Sample abstract: Single student project, 6th grade
UNDER WHAT CONDITIONS DOES YEAST RESPIRE THE MOST RAPIDLY? Stephen Herr, and Shirley Deedon (teacher). Valley Presbyterian School, 9200 N. Haksell Ave. North Hills, CA 91343
Experiments were developed to determine the optimal conditions for yeast respiration as measured by the production of carbon dioxide that was collected by water displacement. Flasks containing 2.0 grams of baker's yeast, Saccharomyces cereviseae, and a constant amount of sucrose, were placed in water baths at different temperatures from 10 to 70 C. It was determined that yeast respired best at approximately 45 C. When the experiment was repeated at 45 C using sugar concentrations from 0 to 30% (by weight), it was determined that yeast respired most rapidly in a 24% sucrose solution. Keeping the temperature at 45 C, yeast was put in 24% sugar solutions ranging from pH 1 to 12 and it was found that yeast respired most rapidly at pH 7. It was determined that the addition of salt reduced the respiration rate when temperature, sugar concentration and pH were kept constant at optimal values. When Nutra-sweet was substituted for sucrose the respiration rate decreased indicating that yeast respires more rapidly in natural sugar. It was concluded that baker's yeast respires most rapidly at 45 C, in 24% sucrose solution, at a pH of 7, with no additional salt.
Sample abstract: Half-class project, high school
IMPLEMENTING THE MICROBIAL LAVA LAMP AS A SCIENTIFIC TEST INSTRUMENT IN A HIGH SCHOOL CLASSROOM. A. Ben-Blkanah, E. Crayton, A. Donanville, L. Goras, M. Hamzavi, Y. Kakan. M. Niknar, T. Ortega, N. Pezeshki, J. Forter, N. Sarouha, J Schuller, J. Vincent, J. Zaman, and D. Gaughen (teacher). Taft High School, 5461 Winnetka Ave., Woodland Hills, CA 91346
The purpose of this study was to demonstrate the microbial lava lamp as a useful test instrument in high school science classes. The microbial lava lamp was developed by microbiologists Alan King and Paul Tomasek. The lamp is constructed from colorful yeast beads encapsulated in a glass/alginate mixture. When the beads are placed in an enclosed container or sugar and water, they will slowly rise to the surface of the partially filled container, pause momentarily, then slowly descend to the bottom. The motion of the beads repeats until all of the sugar is metabolized by the yeast. The slow, continuous movement of the colored beads is reminiscent of the 1960's lava lamps. Quantitative measurement of this metabolism is recorded by carbon dioxide bubble counters (fermenters) placed on top of the containers., usually two-liter plastic bottles. Students were able to implement the King-Tomasek protocol, construct the lamp, and measure optimal sugar (sucrose) concentrations. Sugar concentrations in different containers were tagged by different colored yeast beads with uncolored beads given to the control of no sugar or 0% concentration. Students evaluated carbon dioxide productivity by (a) maximum bubble count, and (b) longevity of output. Bubble counts were recorded on a daily basis for a number of days. A 20% (by weight) sugar concentration was found to be optimal by the students according to productivity criteria. This optimum can serve as a control for further student experimentation on yeast-sugar (or sweetener) metabolism.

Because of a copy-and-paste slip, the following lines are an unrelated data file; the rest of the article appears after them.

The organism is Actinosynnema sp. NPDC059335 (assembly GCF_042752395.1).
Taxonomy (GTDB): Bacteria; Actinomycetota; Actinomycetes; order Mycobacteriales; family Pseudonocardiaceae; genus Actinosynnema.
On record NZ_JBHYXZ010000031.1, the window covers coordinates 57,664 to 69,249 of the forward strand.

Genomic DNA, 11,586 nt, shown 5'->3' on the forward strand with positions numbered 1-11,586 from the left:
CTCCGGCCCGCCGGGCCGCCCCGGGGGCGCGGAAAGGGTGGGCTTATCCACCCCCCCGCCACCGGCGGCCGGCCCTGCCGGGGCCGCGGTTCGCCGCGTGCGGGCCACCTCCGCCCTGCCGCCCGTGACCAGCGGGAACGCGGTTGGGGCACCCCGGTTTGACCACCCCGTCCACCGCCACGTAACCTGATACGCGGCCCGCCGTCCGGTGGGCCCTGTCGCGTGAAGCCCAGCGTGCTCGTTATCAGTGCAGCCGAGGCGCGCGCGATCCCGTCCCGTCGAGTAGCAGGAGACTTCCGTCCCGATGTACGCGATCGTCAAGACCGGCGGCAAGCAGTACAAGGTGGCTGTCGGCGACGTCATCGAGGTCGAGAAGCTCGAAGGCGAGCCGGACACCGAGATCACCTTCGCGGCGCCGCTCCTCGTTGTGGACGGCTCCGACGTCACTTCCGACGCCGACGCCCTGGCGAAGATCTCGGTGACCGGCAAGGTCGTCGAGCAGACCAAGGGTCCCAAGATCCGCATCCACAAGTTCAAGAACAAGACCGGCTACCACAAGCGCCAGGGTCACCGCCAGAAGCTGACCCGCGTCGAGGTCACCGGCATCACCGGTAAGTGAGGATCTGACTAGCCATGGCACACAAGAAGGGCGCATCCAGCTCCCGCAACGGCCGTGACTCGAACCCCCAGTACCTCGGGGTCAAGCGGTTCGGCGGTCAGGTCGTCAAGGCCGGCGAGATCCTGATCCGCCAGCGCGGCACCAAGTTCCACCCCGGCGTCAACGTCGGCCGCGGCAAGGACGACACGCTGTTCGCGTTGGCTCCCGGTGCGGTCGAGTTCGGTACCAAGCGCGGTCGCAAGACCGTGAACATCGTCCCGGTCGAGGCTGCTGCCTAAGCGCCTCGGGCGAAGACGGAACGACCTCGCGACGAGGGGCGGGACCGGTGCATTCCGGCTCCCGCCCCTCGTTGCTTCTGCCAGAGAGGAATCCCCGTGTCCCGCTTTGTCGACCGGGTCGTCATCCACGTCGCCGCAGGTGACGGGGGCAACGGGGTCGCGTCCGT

Sample abstract: Entire Class Project, high school biology class
THE EFFECT OF CALCIUM CONCENTRATION ON SEA URCHIN FERTILIZATION. R.Aden. J.Adams, R.Aghopogli, P.Aliabadi. A.Antonio, A.Arpiza, D.Ayala, T. Babila, M. Baumgarten, I.Baumgartner, K.Bevington. M.Blank, R.Braff, J. Choenchavalit. K.Cilengir,S. Contreras, D.Cortes, S. Crawford, Y.Cruz, L . Darling, B.DeShields, N. Diego, S .Ebneyamin, D.Farag, M.Fernandez, D.Flax, M.Flores, J.Franco, D.Garcia, A.Gest, D.Ginsburg, C. Gonzalez, A.Green-Dove, R.Griffin, V.Guerra, D.Haft, G.Hernandez, S.Holt, E.Horwitz, A.Hutterer, C. Jaramillo, A.Johnson, D.Jones, C.Kass, F.Landis. E.Lemus, D.Lenvin, H. Lopez, M.Lopez, O.Luis, S.Mahboobian, B. Martinez, J. McDonald, I.McFields, C.McGrath. B. Mitchell, D. Morgan, K. Morris, C.Munoz, R.Nagler, K.Narayan, W.Noor, J. Olmedo, A. Ordonez-Chu, C.Page, L.Perez, D.Phillips, K.Pinto, L.Pullan, B. Rabinowitz, R.Ramos, J. Reivitis, D.Reynoso, M.Rios, G.Rosenfeld, R.Rosenstein, R.Salim, J.Schkud, J.Schlierman, A.Siegel. S.Taren, L.Tistaert, A.Valenzuela, K.Vashkevich, A.Vasquez, M.Viault, J.Volz, R. White. K.Wick, C.Wilson, N.Wu, N.Wyman, T.Yuki, and P.Mayerson. (teacher). Santa Monica High School, 601 Pico Blvd., Santa Monica, CA. 90405.